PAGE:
2020 Fantic Caballero 500 Rally Brakes

Underlining the off-road theme, the ABS can be switched, not that you'd want to do that on tarmac. Either, they're a good setup, with Braking discs (320mm front, 230mm rear), easily powerful enough for this lightweight bike and nicely controllable at both ends. I can confirm that the ABS works.



Comfort over distance and touring

Even if you never take your Caballero touring, it needs to be up to a long day's ride, at the very least. Keep off motorways, when the wind blast would get knackering after a while, and the bike is actually quite comfy. The upright position is natural and you get a good seat and compliant long-travel suspension. If there is a downside, it's that very thing – the longer forks and shock mean an 860mm high seat and my 30in legs were on absolute tiptoe, so it's a good thing the bike's quite narrow. Importer Clements Moto does offer a lowering kit on the Scrambler and Flat Track Caballeros, which uses a Hagon shock to cut the height by a useful 40mm, but it's not available on the Rally.


Rider aids and extra equipment / accessories

This is a no-frills bike, which is part of its appeal, so there are no riding modes, and the instrumentation is minimalist, just a digital speedo with tiny wee fuel and battery gauges. The block-style rev counter is pretty useless – too small to read at a glance and lagging behind the revs in any case. Warning lights are similarly diminutive. While we're complaining, the switchgear is a bit eccentric, with a finicky indicator switch, tiny horn button plus a knurled wheel as the dipswitch – why not just fit the standard stuff we're all familiar with? But there are luggage options – a small tankbag, and a single soft sidebag – not quite enough for overlanding, but useful.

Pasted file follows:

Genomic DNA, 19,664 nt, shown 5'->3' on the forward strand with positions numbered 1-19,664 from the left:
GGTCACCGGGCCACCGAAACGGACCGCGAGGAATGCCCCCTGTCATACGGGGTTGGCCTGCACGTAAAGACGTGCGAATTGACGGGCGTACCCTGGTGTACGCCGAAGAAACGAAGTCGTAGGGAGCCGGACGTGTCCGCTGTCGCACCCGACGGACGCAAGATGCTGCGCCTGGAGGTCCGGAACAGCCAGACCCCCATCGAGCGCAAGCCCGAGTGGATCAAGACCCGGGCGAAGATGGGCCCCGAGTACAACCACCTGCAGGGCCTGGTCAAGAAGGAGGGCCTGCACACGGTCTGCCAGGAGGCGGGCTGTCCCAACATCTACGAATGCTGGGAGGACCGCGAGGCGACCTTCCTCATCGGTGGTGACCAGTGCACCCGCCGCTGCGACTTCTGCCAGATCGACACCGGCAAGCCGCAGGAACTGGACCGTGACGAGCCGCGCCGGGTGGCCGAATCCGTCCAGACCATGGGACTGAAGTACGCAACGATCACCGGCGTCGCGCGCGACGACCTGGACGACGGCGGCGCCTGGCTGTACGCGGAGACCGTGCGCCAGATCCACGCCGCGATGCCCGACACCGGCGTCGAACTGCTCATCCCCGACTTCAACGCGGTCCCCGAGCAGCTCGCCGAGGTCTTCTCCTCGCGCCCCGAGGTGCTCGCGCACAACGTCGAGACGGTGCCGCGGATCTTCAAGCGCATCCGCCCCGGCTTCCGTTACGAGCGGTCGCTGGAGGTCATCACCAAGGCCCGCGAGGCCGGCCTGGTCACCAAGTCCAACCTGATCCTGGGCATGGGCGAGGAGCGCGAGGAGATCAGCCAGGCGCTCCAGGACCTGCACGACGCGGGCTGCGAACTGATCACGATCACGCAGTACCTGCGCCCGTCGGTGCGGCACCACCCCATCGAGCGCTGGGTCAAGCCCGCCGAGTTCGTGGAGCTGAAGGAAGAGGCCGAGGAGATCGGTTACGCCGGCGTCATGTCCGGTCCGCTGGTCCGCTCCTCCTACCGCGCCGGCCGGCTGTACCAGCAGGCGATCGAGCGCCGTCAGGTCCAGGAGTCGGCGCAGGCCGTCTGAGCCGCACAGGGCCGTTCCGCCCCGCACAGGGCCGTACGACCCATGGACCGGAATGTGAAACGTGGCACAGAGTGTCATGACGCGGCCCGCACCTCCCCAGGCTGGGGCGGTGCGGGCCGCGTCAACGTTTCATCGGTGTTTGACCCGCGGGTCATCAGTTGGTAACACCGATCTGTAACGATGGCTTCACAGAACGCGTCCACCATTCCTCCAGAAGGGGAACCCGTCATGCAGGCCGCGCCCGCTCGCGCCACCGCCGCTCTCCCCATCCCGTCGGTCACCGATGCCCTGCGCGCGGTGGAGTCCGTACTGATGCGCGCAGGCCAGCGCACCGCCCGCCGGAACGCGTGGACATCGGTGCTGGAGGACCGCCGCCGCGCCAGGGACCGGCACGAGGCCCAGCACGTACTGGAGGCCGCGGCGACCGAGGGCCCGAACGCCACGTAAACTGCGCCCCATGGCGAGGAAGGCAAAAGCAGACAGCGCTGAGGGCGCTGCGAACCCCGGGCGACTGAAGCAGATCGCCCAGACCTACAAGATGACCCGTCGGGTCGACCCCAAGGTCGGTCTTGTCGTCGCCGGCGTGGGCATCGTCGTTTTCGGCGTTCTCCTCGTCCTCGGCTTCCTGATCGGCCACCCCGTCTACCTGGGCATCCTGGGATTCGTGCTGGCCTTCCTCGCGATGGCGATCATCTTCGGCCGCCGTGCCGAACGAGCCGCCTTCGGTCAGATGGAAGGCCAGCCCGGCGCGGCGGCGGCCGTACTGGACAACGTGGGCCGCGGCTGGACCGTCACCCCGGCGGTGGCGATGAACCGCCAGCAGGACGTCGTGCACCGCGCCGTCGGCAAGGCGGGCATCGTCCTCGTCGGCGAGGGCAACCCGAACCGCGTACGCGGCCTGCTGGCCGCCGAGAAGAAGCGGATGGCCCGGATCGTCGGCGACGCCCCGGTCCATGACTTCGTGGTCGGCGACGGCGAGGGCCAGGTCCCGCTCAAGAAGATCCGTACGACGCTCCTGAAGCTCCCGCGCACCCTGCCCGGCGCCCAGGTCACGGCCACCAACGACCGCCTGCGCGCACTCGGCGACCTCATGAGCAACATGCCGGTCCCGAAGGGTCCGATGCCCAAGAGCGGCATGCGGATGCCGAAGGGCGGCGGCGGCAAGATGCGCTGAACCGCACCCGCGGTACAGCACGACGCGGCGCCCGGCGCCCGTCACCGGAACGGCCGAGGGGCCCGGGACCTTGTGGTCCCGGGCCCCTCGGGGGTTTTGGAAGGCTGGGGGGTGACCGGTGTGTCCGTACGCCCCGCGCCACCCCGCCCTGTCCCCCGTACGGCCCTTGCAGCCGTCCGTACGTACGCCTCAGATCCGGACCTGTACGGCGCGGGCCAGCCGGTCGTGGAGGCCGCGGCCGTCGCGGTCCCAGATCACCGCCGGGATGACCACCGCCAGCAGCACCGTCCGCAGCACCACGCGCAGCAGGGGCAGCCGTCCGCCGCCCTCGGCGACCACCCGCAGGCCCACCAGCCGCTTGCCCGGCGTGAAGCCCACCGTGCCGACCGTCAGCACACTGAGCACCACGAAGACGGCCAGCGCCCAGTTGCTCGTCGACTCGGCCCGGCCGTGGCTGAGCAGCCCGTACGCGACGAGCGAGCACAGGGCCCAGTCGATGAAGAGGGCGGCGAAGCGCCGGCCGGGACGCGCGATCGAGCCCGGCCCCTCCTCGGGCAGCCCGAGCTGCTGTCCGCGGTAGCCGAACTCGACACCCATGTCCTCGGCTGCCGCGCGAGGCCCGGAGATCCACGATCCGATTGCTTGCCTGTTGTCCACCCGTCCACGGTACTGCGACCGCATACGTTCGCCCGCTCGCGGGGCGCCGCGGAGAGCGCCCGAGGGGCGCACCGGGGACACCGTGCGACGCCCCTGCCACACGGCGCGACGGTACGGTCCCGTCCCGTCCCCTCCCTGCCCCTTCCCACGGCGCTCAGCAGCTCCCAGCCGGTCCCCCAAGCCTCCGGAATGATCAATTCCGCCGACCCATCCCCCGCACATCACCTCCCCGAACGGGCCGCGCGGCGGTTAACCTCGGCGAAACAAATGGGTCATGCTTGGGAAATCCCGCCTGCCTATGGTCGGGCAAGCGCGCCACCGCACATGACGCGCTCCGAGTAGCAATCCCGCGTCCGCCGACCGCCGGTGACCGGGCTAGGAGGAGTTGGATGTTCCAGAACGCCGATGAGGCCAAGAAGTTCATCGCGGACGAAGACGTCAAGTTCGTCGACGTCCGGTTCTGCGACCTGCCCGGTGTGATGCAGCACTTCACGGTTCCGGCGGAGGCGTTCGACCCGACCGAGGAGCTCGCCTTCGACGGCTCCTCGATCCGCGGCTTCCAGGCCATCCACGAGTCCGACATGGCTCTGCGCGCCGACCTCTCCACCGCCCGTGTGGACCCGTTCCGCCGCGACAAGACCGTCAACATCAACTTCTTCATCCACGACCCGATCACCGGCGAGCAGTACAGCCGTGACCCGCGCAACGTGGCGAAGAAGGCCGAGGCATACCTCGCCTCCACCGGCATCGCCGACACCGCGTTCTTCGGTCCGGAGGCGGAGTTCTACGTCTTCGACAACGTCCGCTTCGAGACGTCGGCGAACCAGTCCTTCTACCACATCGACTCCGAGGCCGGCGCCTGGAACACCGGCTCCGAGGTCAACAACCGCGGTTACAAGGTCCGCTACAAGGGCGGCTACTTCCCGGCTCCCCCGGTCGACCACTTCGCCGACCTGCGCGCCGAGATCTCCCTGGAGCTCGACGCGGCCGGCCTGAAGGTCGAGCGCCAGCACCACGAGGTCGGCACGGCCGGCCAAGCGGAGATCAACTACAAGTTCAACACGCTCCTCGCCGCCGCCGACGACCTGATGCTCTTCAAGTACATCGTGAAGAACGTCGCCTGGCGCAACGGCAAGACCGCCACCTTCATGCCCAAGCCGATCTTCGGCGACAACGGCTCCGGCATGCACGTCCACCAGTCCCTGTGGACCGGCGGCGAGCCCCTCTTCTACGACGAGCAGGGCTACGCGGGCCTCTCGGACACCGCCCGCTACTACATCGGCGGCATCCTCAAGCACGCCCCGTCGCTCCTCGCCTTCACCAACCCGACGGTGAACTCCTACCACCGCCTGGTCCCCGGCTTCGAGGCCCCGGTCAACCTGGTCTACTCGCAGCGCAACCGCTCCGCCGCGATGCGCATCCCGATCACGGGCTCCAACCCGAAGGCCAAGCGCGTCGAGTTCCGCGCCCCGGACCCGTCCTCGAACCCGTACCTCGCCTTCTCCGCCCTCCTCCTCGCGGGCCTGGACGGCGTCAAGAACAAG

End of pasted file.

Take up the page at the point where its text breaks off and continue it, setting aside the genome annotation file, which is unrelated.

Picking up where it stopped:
2020 Fantic Caballero 500 Rally Verdict

£7000 will buy you a smoother, more sophisticated adventure tourer than the Caballero – it'll be more tractable, better on the motorway and maybe even use less fuel. But it probably won't be as much fun – there's an inner hooligan to the Fantic and the bike has a '70s retro appeal unlike anything else in this class.


2020 Fantic Caballero 500 Rally Spec

New price




Bore x Stroke

94.5 x 64mm

Engine layout

Liquid-cooled single

Engine details

SOHC, 4 valves


40bhp @ 7500rpm


31.6lb ft @ 6000rpm



Average fuel consumption


Tank size

12 litres

Max range to empty (theoretical)

145 miles

Reserve capacity


Rider aids

None as tested


Tubular steel

Front suspension

Telescopic forks, 200mm travel

Front suspension adjustment

Rebound and compression damping

Rear suspension

Single shock

Rear suspension adjustment

Damping, pre-load (5-position)

Front brake

Floating disc, 320mm, ABS

Rear brake

Disc, 230mm, ABS

Front tyre

110/80 R19

Rear tyre

140/80 R17





Seat height


Kerb weight



2 years